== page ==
“We enjoyed the living we made from football, but the biggest motivation was taking part in huge games. Every match was like a cup final when you played with United.”
His first-team opportunities were limited under Busby for the next two seasons by the performances of experienced internationals Stiles and Paddy Crerand.
But Fitzpatrick eventually merited an extended run in the side in a variety of positions during the 1967-68 season including the European Cup where he participated in the away games against Sarajevo and Gornik Zabrze.
A night of mixed emotions
On May 29, the Red Devils won their first European Cup by beating Benfica 4-1 at Wembley, but the night was one of mixed emotions for the 21-year-old Fitzpatrick.
He recalled: “I was disappointed. I thought I had a chance of being selected, but we had so many top players it was hard to argue with the team picked by Matt Busby.
“And to be part of the United squad to win the European Cup for the first time and to get a medal was a great thrill.
“I played in the away games against Sarajevo and Gornik, and they were two of the toughest ties of the run.”
Fitzpatrick thought Best was the best
He added: “At United, we had our own [Lionel] Messi in my mate George Best. Benfica came to the European Cup Final with Torres and Eusebio, but George was the greatest I played with or against. He had it all and he made all the difference on the night.
“There was tremendous confidence in our camp before the Wembley final.
“And although it was a stiflingly hot night and the game went to extra-time, I was always sure United would win. Even in extra-time, our boys were very strong.
“It was a fantastic night for Matt Busby. After the Munich Air Disaster [in 1958], he really desperately wanted to win the European Cup.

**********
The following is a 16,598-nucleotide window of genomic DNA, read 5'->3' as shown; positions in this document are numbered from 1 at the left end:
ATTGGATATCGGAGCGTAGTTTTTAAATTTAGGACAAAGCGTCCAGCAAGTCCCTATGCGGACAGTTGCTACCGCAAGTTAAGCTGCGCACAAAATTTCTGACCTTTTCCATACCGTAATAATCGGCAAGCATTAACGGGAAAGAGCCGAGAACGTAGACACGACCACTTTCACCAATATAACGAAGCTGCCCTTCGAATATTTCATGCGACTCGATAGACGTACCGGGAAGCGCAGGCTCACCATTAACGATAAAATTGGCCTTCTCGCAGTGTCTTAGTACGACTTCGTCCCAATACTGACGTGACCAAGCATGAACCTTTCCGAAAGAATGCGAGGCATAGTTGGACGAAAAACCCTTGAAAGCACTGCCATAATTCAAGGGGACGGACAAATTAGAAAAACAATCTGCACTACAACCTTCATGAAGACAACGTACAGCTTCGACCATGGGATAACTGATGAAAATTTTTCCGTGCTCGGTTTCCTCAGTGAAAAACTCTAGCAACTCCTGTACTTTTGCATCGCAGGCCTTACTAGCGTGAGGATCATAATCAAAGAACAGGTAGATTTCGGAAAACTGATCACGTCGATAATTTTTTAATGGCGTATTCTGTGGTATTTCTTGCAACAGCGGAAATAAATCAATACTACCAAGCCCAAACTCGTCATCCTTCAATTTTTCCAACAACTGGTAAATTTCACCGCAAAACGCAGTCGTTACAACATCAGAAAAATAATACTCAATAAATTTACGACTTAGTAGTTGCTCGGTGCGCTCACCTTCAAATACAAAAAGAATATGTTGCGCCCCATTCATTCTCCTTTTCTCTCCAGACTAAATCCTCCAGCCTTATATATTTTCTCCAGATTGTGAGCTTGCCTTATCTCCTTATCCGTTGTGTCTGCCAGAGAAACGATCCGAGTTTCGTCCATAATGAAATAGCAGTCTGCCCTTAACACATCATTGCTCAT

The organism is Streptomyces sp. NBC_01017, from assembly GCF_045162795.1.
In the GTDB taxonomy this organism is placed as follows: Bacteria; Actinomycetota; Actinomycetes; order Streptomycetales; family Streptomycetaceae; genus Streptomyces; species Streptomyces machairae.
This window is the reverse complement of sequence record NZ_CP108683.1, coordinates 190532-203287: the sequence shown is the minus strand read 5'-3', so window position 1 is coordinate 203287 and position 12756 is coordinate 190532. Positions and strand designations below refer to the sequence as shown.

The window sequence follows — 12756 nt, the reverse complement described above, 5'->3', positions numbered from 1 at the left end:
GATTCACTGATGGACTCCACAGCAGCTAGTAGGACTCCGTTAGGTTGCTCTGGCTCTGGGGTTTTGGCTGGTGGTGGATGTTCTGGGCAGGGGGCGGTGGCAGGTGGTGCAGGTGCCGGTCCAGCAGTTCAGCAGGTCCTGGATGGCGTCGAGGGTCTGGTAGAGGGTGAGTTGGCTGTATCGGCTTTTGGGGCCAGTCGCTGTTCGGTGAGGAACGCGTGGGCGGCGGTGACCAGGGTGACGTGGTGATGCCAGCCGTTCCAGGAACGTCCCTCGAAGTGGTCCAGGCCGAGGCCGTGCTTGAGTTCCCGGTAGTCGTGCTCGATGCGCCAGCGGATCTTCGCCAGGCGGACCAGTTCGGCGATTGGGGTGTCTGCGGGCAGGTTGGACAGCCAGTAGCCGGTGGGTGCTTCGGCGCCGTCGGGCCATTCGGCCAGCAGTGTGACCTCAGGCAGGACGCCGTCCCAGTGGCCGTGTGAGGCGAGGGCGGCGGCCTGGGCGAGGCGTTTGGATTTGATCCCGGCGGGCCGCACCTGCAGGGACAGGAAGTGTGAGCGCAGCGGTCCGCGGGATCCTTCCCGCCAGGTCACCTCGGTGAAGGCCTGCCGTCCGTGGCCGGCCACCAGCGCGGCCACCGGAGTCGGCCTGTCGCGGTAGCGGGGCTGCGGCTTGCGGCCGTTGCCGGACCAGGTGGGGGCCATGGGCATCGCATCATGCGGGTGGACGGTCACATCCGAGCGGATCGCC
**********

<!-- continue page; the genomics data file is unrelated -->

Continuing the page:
“To be involved in that first European win was something very special. There’s a picture of George Best and me with the trophy at the front of the open-top bus going through Manchester. It’s a wonderful memory.”
I knew John Fitzpatrick well from his time in the @SHFLfb as manager of @huntlyfc. Spent a great afternoon in his company at his home in Aberdeen a year or two ago where he regailed me with his tales of @ManUtd and his best buddy, George Best in particular. RIP John! https://t.co/He8txlWnUV
— dave (@1davethesave) December 21, 2020
His career was wrecked by injury at just 26
The following season, Fitzpatrick turned out at right-back and was sent off in the first-leg of the European Cup semi-final against Inter Milan in the San Siro.
He was the architect of his own downfall when he was despatched for kicking an opponent, fined £50 and suspended for 14 days.
Fitzpatrick suffered a serious injury following a challenge by Johnny Giles during a match against Leeds United which subsequently required four operations to correct.
Although he was able to return for the 1972-73 season, he played just six first-team games before doctors advised him to retire at the age of 26.
The injury brought to an end a career in which he played 147 games and score 10 goals for the Reds under Matt Busby, Wilf McGuinness and Frank O’Farrell.
Fitzpatrick, as affable an individual off the pitch as he was all action and aggression on it, returned to the Granite City after retiring where he got involved with typical enthusiasm while working as a self-employed wine merchant.